Court Rules Ag Employers to Pay Hourly Wage for Non-Piece-Rate Work
The Washington Supreme Court yesterday issued a slim majority decision (5-4) in Carranza v. Dovex, finding that Washington law requires agricultural employers to pay piece workers a separate hourly wage for time spent performing “activities outside the scope of piece-rate picking work.” Labor advocates have characterized the time spent in these activities as “unproductive time.” The Court found that even piece-rate workers have a statutory right to receive the state minimum wage for each individual hour worked, and that “time spent outside the scope of piece-rate picking is work” that must be paid at an hourly rate not less than minimum wage.
The Court did not explicitly rule on what activities may be included in the scope of piece-rate picking. Instead, the Court found that this was a “question of fact” that must be determined by the trial court under the specific circumstances of the Carranza case. A decision by the trial court will likely not occur until after the conclusion of this year’s harvest. Any future cases involving claims of “unproductive time” will similarly be determined according to the specific facts of those cases.
Much of the public discussion about this case revolved around concerns that employees would have to be separately compensated for each incremental element of the work day (going up and down the ladder, moving from tree to tree). As the case progressed to the Supreme Court, the plaintiffs acknowledged that “tasks that are not strictly picking fruit, including going up and down ladders, moving between trees, and emptying fruit bins” are within the scope of piece-rate picking work, and the Supreme Court ruling accepts that those activities are included in piece-rate compensation. Plaintiffs who claim that they have not been paid for “unproductive time” will need to prove that they engaged in activities that were “outside the scope of piece-rate picking work.”
The extent to which this ruling applies to piece-rate work that does not involve harvesting (such as pruning or other growing-season work) is not yet clear.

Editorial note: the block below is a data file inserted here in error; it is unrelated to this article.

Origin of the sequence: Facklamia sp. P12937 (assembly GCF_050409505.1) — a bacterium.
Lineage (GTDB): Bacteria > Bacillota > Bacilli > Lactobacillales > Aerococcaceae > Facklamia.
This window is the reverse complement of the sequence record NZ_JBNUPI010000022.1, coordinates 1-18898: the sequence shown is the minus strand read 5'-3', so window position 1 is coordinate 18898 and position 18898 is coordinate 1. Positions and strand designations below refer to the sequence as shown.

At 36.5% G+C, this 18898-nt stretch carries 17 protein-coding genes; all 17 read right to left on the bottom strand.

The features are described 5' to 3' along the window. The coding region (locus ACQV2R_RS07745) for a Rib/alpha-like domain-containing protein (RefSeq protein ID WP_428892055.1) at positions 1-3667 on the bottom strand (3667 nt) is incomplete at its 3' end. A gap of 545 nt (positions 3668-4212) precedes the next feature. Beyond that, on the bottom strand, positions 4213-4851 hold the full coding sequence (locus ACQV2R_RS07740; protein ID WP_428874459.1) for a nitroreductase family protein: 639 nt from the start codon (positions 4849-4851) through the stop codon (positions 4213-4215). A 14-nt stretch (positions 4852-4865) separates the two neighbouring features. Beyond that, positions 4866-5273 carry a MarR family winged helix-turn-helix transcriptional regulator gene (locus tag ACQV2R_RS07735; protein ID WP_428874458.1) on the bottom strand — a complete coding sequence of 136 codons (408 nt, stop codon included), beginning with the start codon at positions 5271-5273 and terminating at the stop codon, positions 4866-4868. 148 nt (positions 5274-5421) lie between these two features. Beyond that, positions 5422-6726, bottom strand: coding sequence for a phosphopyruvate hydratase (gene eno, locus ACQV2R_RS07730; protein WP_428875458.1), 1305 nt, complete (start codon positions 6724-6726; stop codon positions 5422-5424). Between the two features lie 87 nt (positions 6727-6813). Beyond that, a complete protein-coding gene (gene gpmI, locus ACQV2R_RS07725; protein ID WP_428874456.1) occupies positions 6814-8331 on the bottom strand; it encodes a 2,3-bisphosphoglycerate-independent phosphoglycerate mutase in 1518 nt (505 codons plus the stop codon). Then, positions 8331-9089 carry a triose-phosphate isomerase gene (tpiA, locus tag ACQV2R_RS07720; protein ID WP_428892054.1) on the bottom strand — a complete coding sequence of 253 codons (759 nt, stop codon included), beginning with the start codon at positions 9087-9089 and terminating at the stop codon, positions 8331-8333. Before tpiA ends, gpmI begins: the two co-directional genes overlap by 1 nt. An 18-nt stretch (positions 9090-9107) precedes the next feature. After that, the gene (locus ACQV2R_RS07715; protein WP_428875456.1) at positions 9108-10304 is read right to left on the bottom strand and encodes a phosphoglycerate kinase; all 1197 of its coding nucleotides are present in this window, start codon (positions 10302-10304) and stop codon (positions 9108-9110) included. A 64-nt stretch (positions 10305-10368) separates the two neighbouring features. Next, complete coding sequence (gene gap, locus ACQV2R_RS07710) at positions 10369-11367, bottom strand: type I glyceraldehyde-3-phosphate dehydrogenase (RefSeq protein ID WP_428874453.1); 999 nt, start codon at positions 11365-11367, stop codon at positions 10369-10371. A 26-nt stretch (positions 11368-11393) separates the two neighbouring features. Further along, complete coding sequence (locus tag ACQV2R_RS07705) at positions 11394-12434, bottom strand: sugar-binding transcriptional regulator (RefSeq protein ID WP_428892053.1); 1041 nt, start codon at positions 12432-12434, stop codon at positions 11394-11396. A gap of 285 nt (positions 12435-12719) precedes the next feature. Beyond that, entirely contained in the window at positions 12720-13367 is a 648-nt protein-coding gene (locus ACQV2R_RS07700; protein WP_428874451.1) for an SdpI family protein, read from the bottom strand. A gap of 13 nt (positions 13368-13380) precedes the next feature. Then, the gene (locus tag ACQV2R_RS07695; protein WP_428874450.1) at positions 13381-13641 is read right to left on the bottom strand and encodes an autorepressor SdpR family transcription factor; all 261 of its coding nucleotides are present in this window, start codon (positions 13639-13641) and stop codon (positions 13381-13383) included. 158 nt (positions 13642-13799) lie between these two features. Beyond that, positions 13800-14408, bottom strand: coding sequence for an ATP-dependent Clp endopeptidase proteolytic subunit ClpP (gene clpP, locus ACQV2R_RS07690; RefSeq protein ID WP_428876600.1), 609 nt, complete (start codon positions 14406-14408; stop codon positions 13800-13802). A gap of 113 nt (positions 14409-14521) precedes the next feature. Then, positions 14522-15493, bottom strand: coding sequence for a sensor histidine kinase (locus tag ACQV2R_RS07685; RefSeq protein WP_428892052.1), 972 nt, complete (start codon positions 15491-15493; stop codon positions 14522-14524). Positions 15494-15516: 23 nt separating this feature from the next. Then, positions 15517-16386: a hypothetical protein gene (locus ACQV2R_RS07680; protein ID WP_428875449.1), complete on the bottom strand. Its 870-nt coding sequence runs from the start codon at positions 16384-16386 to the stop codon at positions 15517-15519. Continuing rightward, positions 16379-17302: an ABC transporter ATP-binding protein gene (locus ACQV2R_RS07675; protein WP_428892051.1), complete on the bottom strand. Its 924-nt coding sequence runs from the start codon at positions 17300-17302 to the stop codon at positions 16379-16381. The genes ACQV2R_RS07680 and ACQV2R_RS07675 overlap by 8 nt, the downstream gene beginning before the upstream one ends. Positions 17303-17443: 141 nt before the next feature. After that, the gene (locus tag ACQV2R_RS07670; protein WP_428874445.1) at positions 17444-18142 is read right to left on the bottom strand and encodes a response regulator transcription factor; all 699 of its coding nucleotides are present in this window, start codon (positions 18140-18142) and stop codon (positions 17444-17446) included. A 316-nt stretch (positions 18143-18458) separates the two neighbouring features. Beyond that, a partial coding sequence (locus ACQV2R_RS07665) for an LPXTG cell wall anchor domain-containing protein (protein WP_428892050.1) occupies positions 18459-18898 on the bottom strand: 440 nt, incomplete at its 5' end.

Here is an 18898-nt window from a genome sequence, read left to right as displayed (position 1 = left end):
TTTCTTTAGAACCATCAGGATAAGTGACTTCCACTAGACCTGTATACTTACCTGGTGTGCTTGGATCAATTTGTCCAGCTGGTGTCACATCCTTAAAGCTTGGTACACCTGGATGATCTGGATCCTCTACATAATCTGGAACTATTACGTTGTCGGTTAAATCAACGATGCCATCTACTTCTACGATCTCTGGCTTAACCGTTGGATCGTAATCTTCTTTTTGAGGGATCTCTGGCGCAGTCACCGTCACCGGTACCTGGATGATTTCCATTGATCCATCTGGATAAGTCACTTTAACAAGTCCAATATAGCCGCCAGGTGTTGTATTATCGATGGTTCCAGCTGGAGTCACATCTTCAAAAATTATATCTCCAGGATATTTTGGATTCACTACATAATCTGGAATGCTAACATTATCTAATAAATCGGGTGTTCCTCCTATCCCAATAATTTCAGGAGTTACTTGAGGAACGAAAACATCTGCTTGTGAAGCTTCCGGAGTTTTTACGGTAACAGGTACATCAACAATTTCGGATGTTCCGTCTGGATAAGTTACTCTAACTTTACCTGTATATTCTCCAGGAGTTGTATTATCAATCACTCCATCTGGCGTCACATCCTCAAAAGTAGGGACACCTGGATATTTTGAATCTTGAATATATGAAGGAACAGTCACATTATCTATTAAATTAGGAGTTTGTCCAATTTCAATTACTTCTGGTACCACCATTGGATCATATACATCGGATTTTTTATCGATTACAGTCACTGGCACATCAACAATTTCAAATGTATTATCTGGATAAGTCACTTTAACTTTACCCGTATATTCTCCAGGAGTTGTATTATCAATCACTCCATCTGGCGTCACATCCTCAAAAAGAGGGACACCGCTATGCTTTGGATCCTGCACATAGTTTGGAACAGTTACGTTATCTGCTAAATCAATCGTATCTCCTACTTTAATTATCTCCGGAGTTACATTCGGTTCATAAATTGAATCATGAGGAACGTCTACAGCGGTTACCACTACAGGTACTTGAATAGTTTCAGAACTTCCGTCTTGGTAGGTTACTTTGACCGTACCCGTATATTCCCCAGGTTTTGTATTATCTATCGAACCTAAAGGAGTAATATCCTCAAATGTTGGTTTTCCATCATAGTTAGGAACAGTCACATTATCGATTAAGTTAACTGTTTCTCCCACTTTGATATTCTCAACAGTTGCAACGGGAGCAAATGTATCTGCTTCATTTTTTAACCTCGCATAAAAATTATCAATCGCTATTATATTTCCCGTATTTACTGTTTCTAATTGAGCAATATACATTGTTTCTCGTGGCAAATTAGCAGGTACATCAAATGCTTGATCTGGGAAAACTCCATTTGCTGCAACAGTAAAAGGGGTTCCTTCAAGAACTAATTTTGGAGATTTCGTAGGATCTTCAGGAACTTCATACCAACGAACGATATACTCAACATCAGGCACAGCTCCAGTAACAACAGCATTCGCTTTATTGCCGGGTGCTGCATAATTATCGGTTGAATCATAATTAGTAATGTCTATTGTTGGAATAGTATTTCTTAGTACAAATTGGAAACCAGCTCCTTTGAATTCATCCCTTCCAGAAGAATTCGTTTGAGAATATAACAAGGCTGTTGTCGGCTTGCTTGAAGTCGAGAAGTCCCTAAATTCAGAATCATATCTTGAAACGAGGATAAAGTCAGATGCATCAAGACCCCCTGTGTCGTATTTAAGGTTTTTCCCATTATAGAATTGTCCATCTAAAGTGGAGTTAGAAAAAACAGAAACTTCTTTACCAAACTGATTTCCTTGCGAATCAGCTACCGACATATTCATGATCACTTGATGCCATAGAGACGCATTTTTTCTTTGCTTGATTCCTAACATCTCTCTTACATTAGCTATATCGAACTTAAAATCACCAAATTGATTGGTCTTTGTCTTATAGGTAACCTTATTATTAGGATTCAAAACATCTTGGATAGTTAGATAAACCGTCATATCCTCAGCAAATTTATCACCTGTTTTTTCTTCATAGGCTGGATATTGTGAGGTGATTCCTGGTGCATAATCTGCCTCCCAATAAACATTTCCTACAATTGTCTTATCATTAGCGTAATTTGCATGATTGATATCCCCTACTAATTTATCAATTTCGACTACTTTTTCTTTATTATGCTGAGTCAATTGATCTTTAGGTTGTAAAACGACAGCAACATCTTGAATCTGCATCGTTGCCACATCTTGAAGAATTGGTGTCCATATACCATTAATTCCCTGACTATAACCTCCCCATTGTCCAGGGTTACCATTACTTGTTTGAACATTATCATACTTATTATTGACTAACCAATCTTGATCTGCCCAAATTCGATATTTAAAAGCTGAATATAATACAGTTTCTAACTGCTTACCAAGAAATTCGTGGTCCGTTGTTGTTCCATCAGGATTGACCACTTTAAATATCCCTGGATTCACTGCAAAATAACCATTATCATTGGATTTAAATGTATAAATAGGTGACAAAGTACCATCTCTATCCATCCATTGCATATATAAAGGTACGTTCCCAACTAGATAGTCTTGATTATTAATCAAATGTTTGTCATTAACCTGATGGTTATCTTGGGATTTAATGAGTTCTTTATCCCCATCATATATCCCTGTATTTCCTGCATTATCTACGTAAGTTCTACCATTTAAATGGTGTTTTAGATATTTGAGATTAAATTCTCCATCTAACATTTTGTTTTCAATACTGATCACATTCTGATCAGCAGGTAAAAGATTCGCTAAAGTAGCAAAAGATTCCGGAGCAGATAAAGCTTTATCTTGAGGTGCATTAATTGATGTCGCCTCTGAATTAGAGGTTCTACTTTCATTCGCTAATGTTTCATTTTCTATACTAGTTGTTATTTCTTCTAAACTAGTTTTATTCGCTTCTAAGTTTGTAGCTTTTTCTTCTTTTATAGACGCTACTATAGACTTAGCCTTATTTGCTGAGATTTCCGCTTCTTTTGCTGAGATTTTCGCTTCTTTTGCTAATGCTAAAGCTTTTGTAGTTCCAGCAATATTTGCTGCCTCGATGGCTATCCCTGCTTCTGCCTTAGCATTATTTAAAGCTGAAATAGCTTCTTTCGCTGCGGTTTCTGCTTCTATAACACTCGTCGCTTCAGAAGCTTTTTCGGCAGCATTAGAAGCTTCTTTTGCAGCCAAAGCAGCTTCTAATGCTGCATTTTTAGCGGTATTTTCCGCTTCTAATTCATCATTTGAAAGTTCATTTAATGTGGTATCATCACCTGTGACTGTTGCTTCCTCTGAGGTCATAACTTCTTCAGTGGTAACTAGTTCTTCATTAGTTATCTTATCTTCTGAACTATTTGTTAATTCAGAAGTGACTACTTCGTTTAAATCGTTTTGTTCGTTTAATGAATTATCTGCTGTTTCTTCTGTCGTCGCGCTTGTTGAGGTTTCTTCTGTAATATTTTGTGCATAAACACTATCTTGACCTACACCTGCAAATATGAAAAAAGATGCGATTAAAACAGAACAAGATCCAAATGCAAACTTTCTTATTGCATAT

Despite the broad nature of the ruling, the Court hinted at the types of activities the trial court may consider to be outside the scope of piece-rate picking. In its analysis, the Court discussed cases where hourly employees were not paid for travel time or attendance at pre-employment meetings. While this decision may fairly be characterized a victory for labor advocates, the Court’s discussion of activities that are outside the scope of piece-rate work appears to be consistent with prevailing practices among Washington orchardists, and consistent with the advice Stokes Lawrence has provided over the past several years. Most growers already pay hourly for travel time between orchards, orientation and safety meetings, and other significant down time such as weather or equipment delay. Other activities may be viewed as being outside the scope of piece-rate production, but will be dependent upon case-specific facts.
There are many options for modifying your compensation plans to comply with the Carranza decision: paying only an hourly rate, paying an hourly rate with a production bonus, or paying a mix of piece-rate and hourly compensation. What is right for you will depend upon your labor market, your existing contractual obligations (such as H2-A contracts), and your individualized facts. Please contact the employment and agriculture lawyers at Stokes Lawrence for advice about how this court ruling affects your operations, or to modify your operations in light of this ruling.